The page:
Computational investigations to unravel the molecular mechanisms of strigolactone perception in plants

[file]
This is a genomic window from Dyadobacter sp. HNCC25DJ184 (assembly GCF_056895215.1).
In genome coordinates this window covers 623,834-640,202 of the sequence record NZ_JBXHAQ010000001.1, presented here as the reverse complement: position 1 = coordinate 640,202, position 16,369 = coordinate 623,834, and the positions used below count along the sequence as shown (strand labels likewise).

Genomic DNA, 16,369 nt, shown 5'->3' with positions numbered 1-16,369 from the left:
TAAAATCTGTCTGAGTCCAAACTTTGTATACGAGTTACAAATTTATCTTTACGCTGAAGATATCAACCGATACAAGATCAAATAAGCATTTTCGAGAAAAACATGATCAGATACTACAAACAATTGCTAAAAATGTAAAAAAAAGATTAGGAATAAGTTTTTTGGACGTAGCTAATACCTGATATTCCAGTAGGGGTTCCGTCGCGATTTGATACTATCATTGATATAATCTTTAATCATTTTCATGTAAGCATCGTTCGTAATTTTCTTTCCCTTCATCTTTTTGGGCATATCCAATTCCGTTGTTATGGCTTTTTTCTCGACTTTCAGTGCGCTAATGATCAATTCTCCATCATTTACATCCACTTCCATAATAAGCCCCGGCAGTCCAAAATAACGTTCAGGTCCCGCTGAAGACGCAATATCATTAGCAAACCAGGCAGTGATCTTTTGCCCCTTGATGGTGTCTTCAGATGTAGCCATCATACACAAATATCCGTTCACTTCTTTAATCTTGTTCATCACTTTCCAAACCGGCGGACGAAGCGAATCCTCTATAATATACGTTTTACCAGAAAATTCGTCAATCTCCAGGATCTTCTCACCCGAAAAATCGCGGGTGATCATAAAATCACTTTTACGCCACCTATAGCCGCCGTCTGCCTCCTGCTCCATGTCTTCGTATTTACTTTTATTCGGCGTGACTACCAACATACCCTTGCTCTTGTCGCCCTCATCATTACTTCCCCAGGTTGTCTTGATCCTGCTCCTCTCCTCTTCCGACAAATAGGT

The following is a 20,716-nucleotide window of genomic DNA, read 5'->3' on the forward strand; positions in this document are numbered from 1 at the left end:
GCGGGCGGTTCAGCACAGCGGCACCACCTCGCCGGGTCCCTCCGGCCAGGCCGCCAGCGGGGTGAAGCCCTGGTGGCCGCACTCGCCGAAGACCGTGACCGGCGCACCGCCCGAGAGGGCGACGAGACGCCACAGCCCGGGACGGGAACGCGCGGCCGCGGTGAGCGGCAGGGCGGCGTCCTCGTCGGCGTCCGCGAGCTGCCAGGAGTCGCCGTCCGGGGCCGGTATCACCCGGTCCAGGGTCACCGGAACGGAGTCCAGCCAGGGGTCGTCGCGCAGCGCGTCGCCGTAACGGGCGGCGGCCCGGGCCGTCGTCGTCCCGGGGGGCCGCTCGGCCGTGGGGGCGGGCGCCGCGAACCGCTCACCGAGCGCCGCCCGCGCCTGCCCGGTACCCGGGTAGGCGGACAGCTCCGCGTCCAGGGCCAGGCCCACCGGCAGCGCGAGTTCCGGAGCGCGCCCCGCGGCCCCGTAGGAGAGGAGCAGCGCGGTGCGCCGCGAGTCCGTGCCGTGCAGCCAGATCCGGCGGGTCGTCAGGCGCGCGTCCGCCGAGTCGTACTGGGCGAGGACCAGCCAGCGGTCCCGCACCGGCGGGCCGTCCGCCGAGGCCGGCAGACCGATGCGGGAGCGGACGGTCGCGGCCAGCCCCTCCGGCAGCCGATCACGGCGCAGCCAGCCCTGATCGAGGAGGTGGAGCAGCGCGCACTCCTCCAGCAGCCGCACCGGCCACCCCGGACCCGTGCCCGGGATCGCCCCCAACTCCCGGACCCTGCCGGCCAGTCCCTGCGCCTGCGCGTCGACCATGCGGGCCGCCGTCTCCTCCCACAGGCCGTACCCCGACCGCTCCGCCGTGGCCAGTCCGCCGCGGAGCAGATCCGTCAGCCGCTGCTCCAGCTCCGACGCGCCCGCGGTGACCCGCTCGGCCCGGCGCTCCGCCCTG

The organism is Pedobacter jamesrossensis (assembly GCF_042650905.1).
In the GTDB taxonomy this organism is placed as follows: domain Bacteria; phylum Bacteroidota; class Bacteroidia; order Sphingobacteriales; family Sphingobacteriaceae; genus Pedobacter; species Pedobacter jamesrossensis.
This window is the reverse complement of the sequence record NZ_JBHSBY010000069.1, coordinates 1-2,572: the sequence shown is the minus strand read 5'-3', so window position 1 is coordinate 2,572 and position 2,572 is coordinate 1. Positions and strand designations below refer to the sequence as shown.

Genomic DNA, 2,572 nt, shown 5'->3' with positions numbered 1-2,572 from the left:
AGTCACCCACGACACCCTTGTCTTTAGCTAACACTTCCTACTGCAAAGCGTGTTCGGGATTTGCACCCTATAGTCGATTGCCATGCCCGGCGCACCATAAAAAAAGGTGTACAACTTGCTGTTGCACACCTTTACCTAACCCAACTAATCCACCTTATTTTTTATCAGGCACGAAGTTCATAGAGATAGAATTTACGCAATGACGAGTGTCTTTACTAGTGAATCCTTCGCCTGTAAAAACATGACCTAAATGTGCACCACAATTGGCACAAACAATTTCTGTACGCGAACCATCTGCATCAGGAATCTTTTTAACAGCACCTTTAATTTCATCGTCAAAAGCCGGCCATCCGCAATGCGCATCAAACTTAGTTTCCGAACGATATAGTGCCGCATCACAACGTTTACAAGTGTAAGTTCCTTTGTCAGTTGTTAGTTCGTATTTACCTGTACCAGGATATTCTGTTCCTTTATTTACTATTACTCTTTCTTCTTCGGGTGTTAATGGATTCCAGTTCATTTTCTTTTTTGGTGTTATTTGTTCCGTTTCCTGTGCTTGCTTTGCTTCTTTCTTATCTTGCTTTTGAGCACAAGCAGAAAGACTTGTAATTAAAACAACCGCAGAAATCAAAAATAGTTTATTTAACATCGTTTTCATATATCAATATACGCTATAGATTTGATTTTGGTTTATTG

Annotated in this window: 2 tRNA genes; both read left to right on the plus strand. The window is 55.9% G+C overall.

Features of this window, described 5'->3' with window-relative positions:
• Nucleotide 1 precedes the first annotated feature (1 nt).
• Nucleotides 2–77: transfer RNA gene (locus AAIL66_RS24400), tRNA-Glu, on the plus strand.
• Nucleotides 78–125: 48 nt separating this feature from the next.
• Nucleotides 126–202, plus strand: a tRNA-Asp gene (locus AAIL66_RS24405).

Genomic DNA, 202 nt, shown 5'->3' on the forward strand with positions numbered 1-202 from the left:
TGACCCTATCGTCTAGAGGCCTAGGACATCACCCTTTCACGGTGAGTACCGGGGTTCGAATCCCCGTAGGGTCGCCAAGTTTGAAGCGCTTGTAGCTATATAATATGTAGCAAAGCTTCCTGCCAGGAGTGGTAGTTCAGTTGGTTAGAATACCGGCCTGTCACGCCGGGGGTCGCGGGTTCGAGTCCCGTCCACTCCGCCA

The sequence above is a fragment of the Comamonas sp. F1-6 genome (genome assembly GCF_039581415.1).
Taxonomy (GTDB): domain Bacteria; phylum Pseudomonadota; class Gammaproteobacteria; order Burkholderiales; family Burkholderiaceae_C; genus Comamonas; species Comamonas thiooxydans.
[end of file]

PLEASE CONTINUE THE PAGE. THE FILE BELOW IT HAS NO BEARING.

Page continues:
Parasitic weeds of genera Striga, commonly called witchweed, are considered the most damaging agricultural agent in the developing world. An essential step in parasitic seed germination is sensing of a family of plant hormones called strigolactones, which are released by the host plants. Despite the economic importance of strigolactones, little fundamental information is known about this plant hormone. The recently obtained crystal structures of strigolactone receptor (D14/HTL) in its open (inactive) and closed (active) form provides a unique opportunity to explore the functional mechanism of strigolactone signaling in plants and has attracted the attention of the plant sciences community across the world. Here, we propose to computationally investigate the mechanism of strigolactone perception in host and parasitic plants and the ligand-induced conformational change to elucidate approaches for chemical control of Striga infestations. To overcome the challenge of long receptor activation timescales, we propose to employ large scale adaptive sampling protocols, which can be efficiently performed on the Blue Waters supercomputer.